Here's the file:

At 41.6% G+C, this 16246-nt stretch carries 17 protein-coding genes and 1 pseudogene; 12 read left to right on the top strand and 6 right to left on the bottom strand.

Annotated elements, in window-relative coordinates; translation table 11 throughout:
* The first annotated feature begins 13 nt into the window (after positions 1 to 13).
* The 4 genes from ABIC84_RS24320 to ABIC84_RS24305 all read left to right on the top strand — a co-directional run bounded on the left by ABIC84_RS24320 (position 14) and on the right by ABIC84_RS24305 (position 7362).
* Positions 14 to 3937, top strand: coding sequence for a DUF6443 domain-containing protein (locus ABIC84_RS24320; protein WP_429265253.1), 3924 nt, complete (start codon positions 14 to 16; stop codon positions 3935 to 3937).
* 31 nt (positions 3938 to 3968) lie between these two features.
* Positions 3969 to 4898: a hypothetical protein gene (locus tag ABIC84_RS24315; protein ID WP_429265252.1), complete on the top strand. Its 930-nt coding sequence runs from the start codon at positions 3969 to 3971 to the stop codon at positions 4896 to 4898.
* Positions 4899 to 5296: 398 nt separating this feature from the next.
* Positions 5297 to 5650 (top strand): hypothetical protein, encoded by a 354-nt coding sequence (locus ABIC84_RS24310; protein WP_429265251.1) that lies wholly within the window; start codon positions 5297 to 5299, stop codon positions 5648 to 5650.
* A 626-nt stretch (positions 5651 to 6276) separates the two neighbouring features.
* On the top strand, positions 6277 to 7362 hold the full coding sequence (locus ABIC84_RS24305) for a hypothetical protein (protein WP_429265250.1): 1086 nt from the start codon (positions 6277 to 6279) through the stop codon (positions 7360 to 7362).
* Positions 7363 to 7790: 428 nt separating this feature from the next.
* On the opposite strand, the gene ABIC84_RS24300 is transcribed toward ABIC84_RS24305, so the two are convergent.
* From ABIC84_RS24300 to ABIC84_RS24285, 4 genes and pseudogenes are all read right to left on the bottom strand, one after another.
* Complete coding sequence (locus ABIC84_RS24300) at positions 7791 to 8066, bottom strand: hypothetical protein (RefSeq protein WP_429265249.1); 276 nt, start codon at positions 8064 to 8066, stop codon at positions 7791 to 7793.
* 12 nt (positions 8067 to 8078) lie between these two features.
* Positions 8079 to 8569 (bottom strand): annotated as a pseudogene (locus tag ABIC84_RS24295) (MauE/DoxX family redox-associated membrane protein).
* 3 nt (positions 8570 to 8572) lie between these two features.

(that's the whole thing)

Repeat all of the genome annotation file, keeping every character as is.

At 41.6% G+C, this 16246-nt stretch carries 17 protein-coding genes and 1 pseudogene; 12 read left to right on the top strand and 6 right to left on the bottom strand.

Annotated elements, in window-relative coordinates; translation table 11 throughout:
* The first annotated feature begins 13 nt into the window (after positions 1 to 13).
* The 4 genes from ABIC84_RS24320 to ABIC84_RS24305 all read left to right on the top strand — a co-directional run bounded on the left by ABIC84_RS24320 (position 14) and on the right by ABIC84_RS24305 (position 7362).
* Positions 14 to 3937, top strand: coding sequence for a DUF6443 domain-containing protein (locus ABIC84_RS24320; protein WP_429265253.1), 3924 nt, complete (start codon positions 14 to 16; stop codon positions 3935 to 3937).
* 31 nt (positions 3938 to 3968) lie between these two features.
* Positions 3969 to 4898: a hypothetical protein gene (locus tag ABIC84_RS24315; protein ID WP_429265252.1), complete on the top strand. Its 930-nt coding sequence runs from the start codon at positions 3969 to 3971 to the stop codon at positions 4896 to 4898.
* Positions 4899 to 5296: 398 nt separating this feature from the next.
* Positions 5297 to 5650 (top strand): hypothetical protein, encoded by a 354-nt coding sequence (locus ABIC84_RS24310; protein WP_429265251.1) that lies wholly within the window; start codon positions 5297 to 5299, stop codon positions 5648 to 5650.
* A 626-nt stretch (positions 5651 to 6276) separates the two neighbouring features.
* On the top strand, positions 6277 to 7362 hold the full coding sequence (locus ABIC84_RS24305) for a hypothetical protein (protein WP_429265250.1): 1086 nt from the start codon (positions 6277 to 6279) through the stop codon (positions 7360 to 7362).
* Positions 7363 to 7790: 428 nt separating this feature from the next.
* On the opposite strand, the gene ABIC84_RS24300 is transcribed toward ABIC84_RS24305, so the two are convergent.
* From ABIC84_RS24300 to ABIC84_RS24285, 4 genes and pseudogenes are all read right to left on the bottom strand, one after another.
* Complete coding sequence (locus ABIC84_RS24300) at positions 7791 to 8066, bottom strand: hypothetical protein (RefSeq protein WP_429265249.1); 276 nt, start codon at positions 8064 to 8066, stop codon at positions 7791 to 7793.
* 12 nt (positions 8067 to 8078) lie between these two features.
* Positions 8079 to 8569 (bottom strand): annotated as a pseudogene (locus tag ABIC84_RS24295) (MauE/DoxX family redox-associated membrane protein).
* 3 nt (positions 8570 to 8572) lie between these two features.